This story first appeared in the June 3, 2013 issue of Michigan Nightlight.
Can quality preschool learning for Michigan children be tied to a healthy economy? Early education proponents around the state believe it can. Michigan Nightlight’s Amy Kuras talks to the experts.
From an adult perspective, it doesn’t look like much “real” learning is happening in a preschool classroom. Singing, coloring, and cutting with scissors are part of the mix, and maybe a dress-up corner, but it’s not what we think of as “school” when we’re older. But that’s a mistaken idea, say early childhood experts, and a dangerous one when it’s used to justify underfunding preschool programs. In fact, several studies have shown preschool is associated with higher earnings, employability, and less crime compared to kids who did not go to preschool. And when more people are contributing to the tax base and not consuming resources through the criminal justice or welfare systems, more tax revenue is available for other public needs. “There is a benefit spillover that affects the tax price at which I can get government services,” says Dr. Timothy Bartik, senior economist at the Upjohn Institute and author of Investing In Kids: Early Childhood Programs and Local Economic Development, a book that looks at the economic effects of preschool education. One study, by Wilder Research of St. Paul, Minnesota (and funded by the Max M. and Marjorie S. Fisher Foundation) found that investing in kindergarten readiness in just one more child in the city of Detroit would have a return of $100,000 savings over the life of that child, from increased tax revenue to savings on programs like remedial education and criminal justice. “If that was your return on investment, you’d be putting a dollar toward that every day,” says Cynthia Rowell, program manager for the Fisher Foundation. One of the most interesting and long-term studies of the economic effects of preschool readiness comes from Ypsilanti’s HighScope Educational Research Foundation.
HighScope’s Perry Preschool began more than 40 years ago as a demonstration preschool for low-income children ages three and four, designed to show the effects of a quality preschool program on at-risk children.
The first cohort of children studied were either placed in the Perry Preschool, with a high-quality, research-based curriculum, or did not attend the Perry program. Researchers for the foundation have studied that inaugural group of three- and four-year olds into their 40s. The most recent study, published in 2004, found some profound effects of that early learning experience when compared with the group that did not attend preschool.
Females who were in the preschool group were far more likely to have graduated from high school, with 84 percent having done so versus 32 percent of the control group; only 21 percent of the preschool cohort had to repeat a grade versus 41 percent for the non-preschool children.
The adults who had attended preschool as children also outperformed the control group on various intellectual and language tests during their early childhood years, on school achievement tests between ages 9 and 14, and on literacy tests at ages 19 and 27.
Perry Preschool was aimed at bettering the chances of the children who attended. All of the children began with lower-than-average IQs and were being raised in poverty; however, the preschool group had considerably better life outcomes. “High quality preschool is a specific example of how disparities in income and resources translate pretty straightforwardly into disparities in school,” says Larry Schweinhart, president of HighScope. “We’re all caught in up being mystified about what to do with it, but we can stop it before it starts. If you have a high quality preschool you can prevent that sort of thing.”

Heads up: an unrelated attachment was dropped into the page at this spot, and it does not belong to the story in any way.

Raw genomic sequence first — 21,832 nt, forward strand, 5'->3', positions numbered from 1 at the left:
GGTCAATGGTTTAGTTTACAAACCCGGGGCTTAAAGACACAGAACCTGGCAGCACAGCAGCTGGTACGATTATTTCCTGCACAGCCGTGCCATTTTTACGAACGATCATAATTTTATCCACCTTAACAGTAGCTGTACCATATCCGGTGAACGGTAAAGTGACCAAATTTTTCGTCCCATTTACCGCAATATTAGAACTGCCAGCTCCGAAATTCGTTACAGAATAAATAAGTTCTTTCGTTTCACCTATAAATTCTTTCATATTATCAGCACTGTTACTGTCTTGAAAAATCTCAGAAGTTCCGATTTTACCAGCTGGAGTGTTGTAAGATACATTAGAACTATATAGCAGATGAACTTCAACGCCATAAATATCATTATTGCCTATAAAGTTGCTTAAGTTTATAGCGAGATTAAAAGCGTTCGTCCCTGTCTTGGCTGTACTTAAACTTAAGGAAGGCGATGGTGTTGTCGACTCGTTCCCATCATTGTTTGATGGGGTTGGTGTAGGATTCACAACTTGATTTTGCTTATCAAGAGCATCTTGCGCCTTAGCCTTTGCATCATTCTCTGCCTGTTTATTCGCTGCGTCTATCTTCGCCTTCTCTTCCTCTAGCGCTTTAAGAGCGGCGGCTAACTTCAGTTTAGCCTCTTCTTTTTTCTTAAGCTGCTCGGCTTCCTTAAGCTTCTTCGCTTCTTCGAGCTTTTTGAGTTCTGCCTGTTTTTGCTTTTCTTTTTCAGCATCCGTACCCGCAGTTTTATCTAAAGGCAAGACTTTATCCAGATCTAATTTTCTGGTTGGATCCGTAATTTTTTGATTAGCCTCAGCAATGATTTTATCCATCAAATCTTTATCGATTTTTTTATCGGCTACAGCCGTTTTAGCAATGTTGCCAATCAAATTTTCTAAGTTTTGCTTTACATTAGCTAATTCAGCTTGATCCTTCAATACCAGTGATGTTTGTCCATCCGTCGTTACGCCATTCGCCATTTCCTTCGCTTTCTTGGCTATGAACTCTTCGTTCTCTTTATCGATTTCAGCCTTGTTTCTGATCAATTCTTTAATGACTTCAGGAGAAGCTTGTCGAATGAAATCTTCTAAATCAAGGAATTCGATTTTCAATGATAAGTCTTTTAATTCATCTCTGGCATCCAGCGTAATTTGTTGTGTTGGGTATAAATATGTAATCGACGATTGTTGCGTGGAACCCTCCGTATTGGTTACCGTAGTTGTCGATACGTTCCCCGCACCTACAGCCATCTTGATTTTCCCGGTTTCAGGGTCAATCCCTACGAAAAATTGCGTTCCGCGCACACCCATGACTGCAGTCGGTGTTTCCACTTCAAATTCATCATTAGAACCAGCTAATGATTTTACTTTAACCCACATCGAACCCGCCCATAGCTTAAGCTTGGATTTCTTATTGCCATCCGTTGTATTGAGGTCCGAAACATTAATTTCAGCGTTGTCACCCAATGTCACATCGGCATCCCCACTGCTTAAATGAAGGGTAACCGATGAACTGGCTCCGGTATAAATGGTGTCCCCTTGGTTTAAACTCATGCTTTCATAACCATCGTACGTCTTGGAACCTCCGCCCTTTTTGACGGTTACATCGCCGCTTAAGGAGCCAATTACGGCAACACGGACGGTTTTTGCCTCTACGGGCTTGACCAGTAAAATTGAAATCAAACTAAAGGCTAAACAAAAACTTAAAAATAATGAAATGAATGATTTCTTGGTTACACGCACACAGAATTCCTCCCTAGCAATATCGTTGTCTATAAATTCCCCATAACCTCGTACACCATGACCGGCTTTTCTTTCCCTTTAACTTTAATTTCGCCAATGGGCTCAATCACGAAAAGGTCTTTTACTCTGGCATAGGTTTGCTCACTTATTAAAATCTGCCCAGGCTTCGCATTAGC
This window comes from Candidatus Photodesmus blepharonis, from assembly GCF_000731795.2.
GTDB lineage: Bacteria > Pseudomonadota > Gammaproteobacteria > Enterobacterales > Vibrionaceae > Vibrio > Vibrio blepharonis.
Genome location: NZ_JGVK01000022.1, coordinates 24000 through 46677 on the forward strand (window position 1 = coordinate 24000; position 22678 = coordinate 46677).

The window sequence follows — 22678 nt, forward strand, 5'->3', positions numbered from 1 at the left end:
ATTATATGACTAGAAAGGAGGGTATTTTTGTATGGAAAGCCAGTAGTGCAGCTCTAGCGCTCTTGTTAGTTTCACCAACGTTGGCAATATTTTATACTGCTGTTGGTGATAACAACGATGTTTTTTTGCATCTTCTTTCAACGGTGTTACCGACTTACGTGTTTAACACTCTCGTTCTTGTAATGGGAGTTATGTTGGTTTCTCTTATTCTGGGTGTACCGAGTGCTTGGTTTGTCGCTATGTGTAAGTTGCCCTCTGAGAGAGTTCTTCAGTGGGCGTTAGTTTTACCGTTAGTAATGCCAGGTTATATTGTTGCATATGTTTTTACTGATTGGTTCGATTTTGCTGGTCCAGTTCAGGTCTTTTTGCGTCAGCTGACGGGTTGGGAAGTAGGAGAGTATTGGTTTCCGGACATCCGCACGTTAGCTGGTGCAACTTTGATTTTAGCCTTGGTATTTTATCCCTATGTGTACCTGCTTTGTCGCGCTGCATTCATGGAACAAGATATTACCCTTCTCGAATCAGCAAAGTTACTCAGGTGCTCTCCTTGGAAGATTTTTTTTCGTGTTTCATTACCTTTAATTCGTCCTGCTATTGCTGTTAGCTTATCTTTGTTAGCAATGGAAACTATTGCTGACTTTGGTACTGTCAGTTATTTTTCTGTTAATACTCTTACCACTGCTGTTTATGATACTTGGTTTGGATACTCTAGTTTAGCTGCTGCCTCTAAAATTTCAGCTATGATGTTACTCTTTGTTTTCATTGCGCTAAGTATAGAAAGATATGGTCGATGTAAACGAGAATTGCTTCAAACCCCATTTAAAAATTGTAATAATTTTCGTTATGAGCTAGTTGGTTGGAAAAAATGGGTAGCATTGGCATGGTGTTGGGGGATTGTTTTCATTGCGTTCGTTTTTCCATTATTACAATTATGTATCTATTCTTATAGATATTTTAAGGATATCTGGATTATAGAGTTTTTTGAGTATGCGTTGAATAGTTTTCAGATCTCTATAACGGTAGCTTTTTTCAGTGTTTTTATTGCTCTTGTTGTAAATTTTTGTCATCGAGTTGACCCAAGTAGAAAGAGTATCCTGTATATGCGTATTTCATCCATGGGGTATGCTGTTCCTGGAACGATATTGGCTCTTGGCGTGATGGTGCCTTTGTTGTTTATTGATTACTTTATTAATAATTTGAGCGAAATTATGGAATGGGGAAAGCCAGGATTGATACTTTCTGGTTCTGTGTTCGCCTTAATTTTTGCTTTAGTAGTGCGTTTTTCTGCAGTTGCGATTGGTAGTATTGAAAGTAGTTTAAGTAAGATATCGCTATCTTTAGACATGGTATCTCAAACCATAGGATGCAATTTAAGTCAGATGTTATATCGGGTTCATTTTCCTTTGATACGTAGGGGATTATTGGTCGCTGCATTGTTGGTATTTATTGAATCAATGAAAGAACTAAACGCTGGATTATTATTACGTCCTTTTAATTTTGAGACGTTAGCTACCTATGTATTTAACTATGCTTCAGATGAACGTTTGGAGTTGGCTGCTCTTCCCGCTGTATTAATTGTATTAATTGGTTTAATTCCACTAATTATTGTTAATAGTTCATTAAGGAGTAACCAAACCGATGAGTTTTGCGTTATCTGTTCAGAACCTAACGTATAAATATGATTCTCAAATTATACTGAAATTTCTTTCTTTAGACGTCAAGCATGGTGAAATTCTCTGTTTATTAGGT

Kalamazoo County Ready 4S. Photograph by Adam Bird. Economic benefits of preschool go beyond just higher tax revenues and savings on social spending, Bartik says. There’s a degree of skill spillover in the labor market – even if a person is very skilled. If their coworkers are not as skilled, employers won’t be able to introduce as much technology or be as productive, which will hold down wages for everyone. “If all workers where I work are skilled, and if our suppliers are more skilled and we have more skilled workers, I can provide a higher quality product and it will increase the competiveness and profitability of my employer,” Bartik says. That’s pretty serious stuff for a curriculum that typically involves concepts as simple as colors and shapes. However, in many ways the benefits of preschool are not so much in the learning, although starting kindergarten with a knowledge of basics is important. Instead, it’s the social skills of working in a group, listening to adults in authority, and generally having broader experiences than are available at home that sets the trajectory for success in kindergarten and beyond. “Kids are going to have to learn how to navigate that -- that’s what school is,” Bartik says. “It’s not that parenting is unimportant, but what preschool does compliments what good parents do.” Earnings and employment, adds Schweinhart, are related to the type of social and motivational skills that start in early childhood. School reinforces those positive habits that over time can have big effects. The key is not just preschool, but quality preschool. Ferreting that out can be a challenge – while standards of quality are pretty well agreed on, not every childcare center meets them. Licensing standards speak to health and safety, but not so much to the quality of education offered at a center. In the interests of helping a parent find quality programs, a coalition of stakeholders in early childhood education have teamed up with Michigan’s Great Start Readiness Program to implement Great Start to Quality, a quality rating and improvement system that evaluates programs on a variety of standards and issues a star rating. Great Start is also working with childcare centers to help improve training of staff. The goal is that directors should have at least a bachelor’s degree in early childhood education and that staff members have an associate’s degree or a child development associate credential. That commitment to quality becomes more important as both the Obama administration and, in Michigan, the Snyder administration call for universal preschool for four-year-olds, Bartik says. “Certainly, I think if public dollars are involved, there should be accountability for quality,” Bartik says. “Some of this is funding. It’s a little unrealistic to expect high quality if the funding per child is insufficient to attract a high-quality teacher.” It’s also important to make sure lower-income children, who are at a disadvantage compared to children from higher-income families, get the same quality as a way to level the playing field. Bartik calls for mixed classrooms, with children of high-, middle- and low-income families all in the same classroom versus the income-segregated model of Head Start. Both Bartik and Schweinhart point to the benefits of high-quality preschool as a moral issue – a way to redress inequities that children live with through no fault of their own. “As a moral argument, it’s just wrong to have people who have dramatically different levels of life chances in a country founded on equal opportunity,” Schweinhart says. “Early childhood education is at the heart of that, and it’s a good place to focus on.”